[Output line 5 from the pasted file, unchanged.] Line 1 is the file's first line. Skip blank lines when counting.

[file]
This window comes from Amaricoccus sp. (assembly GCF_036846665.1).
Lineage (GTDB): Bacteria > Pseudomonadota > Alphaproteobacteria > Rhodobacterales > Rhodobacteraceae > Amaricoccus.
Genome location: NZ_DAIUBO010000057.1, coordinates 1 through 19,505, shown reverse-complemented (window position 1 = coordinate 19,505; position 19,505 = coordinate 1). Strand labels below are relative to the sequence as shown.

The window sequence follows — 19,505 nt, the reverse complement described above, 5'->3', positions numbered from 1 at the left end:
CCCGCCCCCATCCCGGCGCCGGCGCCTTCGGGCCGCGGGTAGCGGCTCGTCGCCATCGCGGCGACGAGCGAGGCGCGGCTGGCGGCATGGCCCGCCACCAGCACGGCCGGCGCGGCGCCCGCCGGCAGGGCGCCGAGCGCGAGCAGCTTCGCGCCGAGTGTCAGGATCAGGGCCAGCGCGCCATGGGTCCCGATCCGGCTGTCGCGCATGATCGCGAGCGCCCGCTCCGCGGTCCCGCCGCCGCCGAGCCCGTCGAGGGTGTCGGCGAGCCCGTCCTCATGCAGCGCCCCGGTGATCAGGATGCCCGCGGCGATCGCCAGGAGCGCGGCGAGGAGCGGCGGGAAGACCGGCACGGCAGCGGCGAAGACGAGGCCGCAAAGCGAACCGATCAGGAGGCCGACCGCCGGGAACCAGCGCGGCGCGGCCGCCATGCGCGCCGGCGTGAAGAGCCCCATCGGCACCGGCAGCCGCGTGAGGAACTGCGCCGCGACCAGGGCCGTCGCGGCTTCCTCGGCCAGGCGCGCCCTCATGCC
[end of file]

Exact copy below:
CCCGCCCCCATCCCGGCGCCGGCGCCTTCGGGCCGCGGGTAGCGGCTCGTCGCCATCGCGGCGACGAGCGAGGCGCGGCTGGCGGCATGGCCCGCCACCAGCACGGCCGGCGCGGCGCCCGCCGGCAGGGCGCCGAGCGCGAGCAGCTTCGCGCCGAGTGTCAGGATCAGGGCCAGCGCGCCATGGGTCCCGATCCGGCTGTCGCGCATGATCGCGAGCGCCCGCTCCGCGGTCCCGCCGCCGCCGAGCCCGTCGAGGGTGTCGGCGAGCCCGTCCTCATGCAGCGCCCCGGTGATCAGGATGCCCGCGGCGATCGCCAGGAGCGCGGCGAGGAGCGGCGGGAAGACCGGCACGGCAGCGGCGAAGACGAGGCCGCAAAGCGAACCGATCAGGAGGCCGACCGCCGGGAACCAGCGCGGCGCGGCCGCCATGCGCGCCGGCGTGAAGAGCCCCATCGGCACCGGCAGCCGCGTGAGGAACTGCGCCGCGACCAGGGCCGTCGCGGCTTCCTCGGCCAGGCGCGCCCTCATGCC